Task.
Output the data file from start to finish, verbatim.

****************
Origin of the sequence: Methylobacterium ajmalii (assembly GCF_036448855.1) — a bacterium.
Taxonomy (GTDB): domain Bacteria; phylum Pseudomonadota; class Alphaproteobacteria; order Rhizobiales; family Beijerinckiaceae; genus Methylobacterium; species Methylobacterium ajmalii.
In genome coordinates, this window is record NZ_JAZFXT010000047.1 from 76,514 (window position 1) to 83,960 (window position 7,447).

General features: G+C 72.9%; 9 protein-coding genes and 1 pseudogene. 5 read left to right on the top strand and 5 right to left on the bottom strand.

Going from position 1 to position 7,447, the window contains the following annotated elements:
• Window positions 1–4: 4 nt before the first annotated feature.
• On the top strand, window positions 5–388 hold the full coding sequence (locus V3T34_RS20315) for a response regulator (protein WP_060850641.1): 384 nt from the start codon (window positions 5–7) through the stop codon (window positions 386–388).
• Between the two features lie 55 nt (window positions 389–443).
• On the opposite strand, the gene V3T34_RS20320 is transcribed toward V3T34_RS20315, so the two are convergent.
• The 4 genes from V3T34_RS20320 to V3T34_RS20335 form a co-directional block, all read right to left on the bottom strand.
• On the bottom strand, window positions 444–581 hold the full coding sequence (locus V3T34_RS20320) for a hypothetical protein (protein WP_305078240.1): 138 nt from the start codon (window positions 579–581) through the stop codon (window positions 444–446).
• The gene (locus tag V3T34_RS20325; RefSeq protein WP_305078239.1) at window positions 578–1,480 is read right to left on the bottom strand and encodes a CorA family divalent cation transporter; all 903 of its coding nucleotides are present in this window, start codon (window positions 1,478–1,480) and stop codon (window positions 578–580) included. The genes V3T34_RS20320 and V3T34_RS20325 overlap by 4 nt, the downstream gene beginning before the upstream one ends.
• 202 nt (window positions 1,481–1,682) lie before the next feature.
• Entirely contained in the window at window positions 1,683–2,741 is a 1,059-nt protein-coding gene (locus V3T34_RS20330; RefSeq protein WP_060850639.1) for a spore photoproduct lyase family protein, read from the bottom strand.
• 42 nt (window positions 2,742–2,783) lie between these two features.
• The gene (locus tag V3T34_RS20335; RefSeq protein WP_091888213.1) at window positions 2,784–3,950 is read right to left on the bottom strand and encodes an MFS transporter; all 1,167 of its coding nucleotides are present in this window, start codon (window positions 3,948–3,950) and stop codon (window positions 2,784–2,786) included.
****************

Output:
Origin of the sequence: Methylobacterium ajmalii (assembly GCF_036448855.1) — a bacterium.
Taxonomy (GTDB): domain Bacteria; phylum Pseudomonadota; class Alphaproteobacteria; order Rhizobiales; family Beijerinckiaceae; genus Methylobacterium; species Methylobacterium ajmalii.
In genome coordinates, this window is record NZ_JAZFXT010000047.1 from 76,514 (window position 1) to 83,960 (window position 7,447).

General features: G+C 72.9%; 9 protein-coding genes and 1 pseudogene. 5 read left to right on the top strand and 5 right to left on the bottom strand.

Going from position 1 to position 7,447, the window contains the following annotated elements:
• Window positions 1–4: 4 nt before the first annotated feature.
• On the top strand, window positions 5–388 hold the full coding sequence (locus V3T34_RS20315) for a response regulator (protein WP_060850641.1): 384 nt from the start codon (window positions 5–7) through the stop codon (window positions 386–388).
• Between the two features lie 55 nt (window positions 389–443).
• On the opposite strand, the gene V3T34_RS20320 is transcribed toward V3T34_RS20315, so the two are convergent.
• The 4 genes from V3T34_RS20320 to V3T34_RS20335 form a co-directional block, all read right to left on the bottom strand.
• On the bottom strand, window positions 444–581 hold the full coding sequence (locus V3T34_RS20320) for a hypothetical protein (protein WP_305078240.1): 138 nt from the start codon (window positions 579–581) through the stop codon (window positions 444–446).
• The gene (locus tag V3T34_RS20325; RefSeq protein WP_305078239.1) at window positions 578–1,480 is read right to left on the bottom strand and encodes a CorA family divalent cation transporter; all 903 of its coding nucleotides are present in this window, start codon (window positions 1,478–1,480) and stop codon (window positions 578–580) included. The genes V3T34_RS20320 and V3T34_RS20325 overlap by 4 nt, the downstream gene beginning before the upstream one ends.
• 202 nt (window positions 1,481–1,682) lie before the next feature.
• Entirely contained in the window at window positions 1,683–2,741 is a 1,059-nt protein-coding gene (locus V3T34_RS20330; RefSeq protein WP_060850639.1) for a spore photoproduct lyase family protein, read from the bottom strand.
• 42 nt (window positions 2,742–2,783) lie between these two features.
• The gene (locus tag V3T34_RS20335; RefSeq protein WP_091888213.1) at window positions 2,784–3,950 is read right to left on the bottom strand and encodes an MFS transporter; all 1,167 of its coding nucleotides are present in this window, start codon (window positions 3,948–3,950) and stop codon (window positions 2,784–2,786) included.